Things are rather more wholesome today. There’s a worldwide revival in gin-making going on, including in the United States. The founders of Sipsmith, Sam Galsworthy and Fairfax Hall, were inspired by the revival in American ginmaking, Galsworthy tells me. “I used to work in the U.S., and I noticed this really exciting movement,” says the 37-year-old. “We’re like the American craft distillers in that yield is not our primary focus. It’s about quality. It’s about getting the best possible spirit out of every batch.”
That much is clear with one sip of Sipsmith’s flagship London Dry gin: It’s a warming, juniper-heavy, satisfyingly dry mouthful. Sipsmith also makes a sloe gin, a traditional British tipple produced by steeping sloes — a bitter wild berry — in gin with a little sugar. As a child, I spent more than a few autumn afternoons plundering wild hedgerows so that my father could make his own at home. Sipsmith’s version is excellent, all stewed plums and rhubarb sweetness.
Sipsmith’s gins are avowedly traditional, eschewing some of the wackier botanicals that modern ginmakers use. Its London Dry Gin is a classic of the style. Elsewhere in the British capital, however, it’s easy to find something a bit more novel. Indeed, you can even make your own, at the Portobello Star pub in Notting Hill.
This is a part of London best known for its annual carnival and the sometimes eye-wateringly expensive antique shops that line Portobello Road, where the pub is located. A stroll down this particular thoroughfare could leave you needing a drink, but don’t expect to get your hands on your own gin straightaway — the process of learning and, crucially, tasting cannot be rushed, explains Jake Burger, the pub’s co-owner and the resident gin expert.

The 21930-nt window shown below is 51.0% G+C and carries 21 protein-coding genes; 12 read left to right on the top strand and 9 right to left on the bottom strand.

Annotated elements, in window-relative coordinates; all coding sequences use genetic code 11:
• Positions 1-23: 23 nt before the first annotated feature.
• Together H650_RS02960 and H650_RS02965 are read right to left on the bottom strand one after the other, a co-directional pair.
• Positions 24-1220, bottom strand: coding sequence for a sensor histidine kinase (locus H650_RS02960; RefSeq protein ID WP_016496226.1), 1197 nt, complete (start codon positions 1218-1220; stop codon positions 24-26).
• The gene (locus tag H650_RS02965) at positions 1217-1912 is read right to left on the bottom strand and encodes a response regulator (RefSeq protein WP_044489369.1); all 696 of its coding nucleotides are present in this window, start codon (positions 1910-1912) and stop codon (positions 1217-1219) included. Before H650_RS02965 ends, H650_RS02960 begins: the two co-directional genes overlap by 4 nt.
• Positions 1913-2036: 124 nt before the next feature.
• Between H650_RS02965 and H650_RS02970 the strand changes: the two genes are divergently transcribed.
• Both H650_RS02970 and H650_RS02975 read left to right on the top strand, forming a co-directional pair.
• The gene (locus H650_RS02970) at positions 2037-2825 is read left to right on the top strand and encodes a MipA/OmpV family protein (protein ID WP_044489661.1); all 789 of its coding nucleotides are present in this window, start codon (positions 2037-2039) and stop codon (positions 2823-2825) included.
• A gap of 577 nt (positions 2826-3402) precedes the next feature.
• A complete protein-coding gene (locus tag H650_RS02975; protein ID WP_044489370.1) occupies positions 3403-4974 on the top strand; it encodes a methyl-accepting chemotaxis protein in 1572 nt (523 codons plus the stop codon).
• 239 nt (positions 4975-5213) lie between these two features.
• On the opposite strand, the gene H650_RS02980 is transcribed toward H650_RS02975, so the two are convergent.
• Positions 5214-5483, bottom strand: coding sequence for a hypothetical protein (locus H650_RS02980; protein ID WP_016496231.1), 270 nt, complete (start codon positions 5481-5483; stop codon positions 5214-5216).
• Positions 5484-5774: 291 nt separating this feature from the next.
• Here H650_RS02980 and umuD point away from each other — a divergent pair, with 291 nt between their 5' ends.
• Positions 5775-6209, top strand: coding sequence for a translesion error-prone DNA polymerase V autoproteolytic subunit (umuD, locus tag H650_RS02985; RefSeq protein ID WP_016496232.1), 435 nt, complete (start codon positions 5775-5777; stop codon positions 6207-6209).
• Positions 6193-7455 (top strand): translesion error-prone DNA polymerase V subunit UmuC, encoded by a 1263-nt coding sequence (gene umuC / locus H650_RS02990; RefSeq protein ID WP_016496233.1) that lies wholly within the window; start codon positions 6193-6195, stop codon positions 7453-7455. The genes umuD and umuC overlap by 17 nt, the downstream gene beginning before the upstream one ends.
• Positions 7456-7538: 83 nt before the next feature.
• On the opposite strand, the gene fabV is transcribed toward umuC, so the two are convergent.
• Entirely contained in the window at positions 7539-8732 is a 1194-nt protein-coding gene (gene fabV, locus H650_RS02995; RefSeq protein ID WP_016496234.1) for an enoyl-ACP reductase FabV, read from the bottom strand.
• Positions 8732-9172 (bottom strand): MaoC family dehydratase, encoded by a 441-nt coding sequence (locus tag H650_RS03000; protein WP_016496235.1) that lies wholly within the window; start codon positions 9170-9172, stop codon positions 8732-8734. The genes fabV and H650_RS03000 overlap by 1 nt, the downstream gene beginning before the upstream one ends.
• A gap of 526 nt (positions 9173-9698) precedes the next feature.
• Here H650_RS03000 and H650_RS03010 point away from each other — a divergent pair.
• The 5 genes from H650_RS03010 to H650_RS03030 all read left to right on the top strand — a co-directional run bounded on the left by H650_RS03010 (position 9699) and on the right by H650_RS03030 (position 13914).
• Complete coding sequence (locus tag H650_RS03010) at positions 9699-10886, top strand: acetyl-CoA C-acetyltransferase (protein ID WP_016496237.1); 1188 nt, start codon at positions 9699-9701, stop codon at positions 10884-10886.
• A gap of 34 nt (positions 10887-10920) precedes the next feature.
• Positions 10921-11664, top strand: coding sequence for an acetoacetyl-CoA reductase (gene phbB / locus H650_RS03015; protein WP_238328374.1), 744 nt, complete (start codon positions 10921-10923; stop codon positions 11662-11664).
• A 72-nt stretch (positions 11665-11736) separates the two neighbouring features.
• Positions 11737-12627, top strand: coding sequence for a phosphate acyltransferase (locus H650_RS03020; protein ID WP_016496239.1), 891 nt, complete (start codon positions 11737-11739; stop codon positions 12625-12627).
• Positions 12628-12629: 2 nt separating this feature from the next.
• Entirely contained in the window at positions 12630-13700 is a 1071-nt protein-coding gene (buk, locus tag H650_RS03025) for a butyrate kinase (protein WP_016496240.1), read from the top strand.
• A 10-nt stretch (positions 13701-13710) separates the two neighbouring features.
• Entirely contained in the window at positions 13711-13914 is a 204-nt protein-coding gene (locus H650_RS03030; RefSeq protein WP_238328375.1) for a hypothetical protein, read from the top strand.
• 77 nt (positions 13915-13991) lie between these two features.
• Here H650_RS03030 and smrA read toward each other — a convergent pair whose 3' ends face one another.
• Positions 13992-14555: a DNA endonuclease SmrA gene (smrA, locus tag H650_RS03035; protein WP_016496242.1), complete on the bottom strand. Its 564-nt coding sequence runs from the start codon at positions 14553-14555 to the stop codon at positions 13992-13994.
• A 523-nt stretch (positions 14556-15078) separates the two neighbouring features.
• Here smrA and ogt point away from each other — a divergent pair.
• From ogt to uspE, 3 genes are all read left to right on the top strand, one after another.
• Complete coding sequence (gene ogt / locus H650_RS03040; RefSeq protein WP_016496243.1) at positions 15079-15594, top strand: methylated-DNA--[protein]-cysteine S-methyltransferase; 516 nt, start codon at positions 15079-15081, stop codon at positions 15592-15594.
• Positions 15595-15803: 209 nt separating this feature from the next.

“There’s a lot of tasting,” he says. “We’ve a range of 35 single-botanical gins — it’s important to talk about it, what each ingredient brings to the drink. People read the side of a bottle of Bombay Sapphire and see that it’s got cubeb berries in, but they have no idea what that tastes like.”
Burger used to live in the former apartment above the pub where the gin is made on a squat 30-liter copper-pot still, but he has no hard feelings about being evicted in favor of gin. The pub sells as much gin as vodka now, he says, and the ginmaking sessions (which include a visit to London’s second-smallest museum, unsurprisingly devoted to gin) are increasingly popular. “We’re running it five nights, sometimes six nights a week,” Burger says.
The city’s newest distillery — the City of London Distillery — is hoping for an equally fervent welcome. It has just opened on Bride Lane, an alleyway that leads off Fleet Street, a suitably boozy address given that it was once home to most of Britain’s newspapers. The newspapers are long gone, but Fleet Street still boasts more than its fair share of pubs.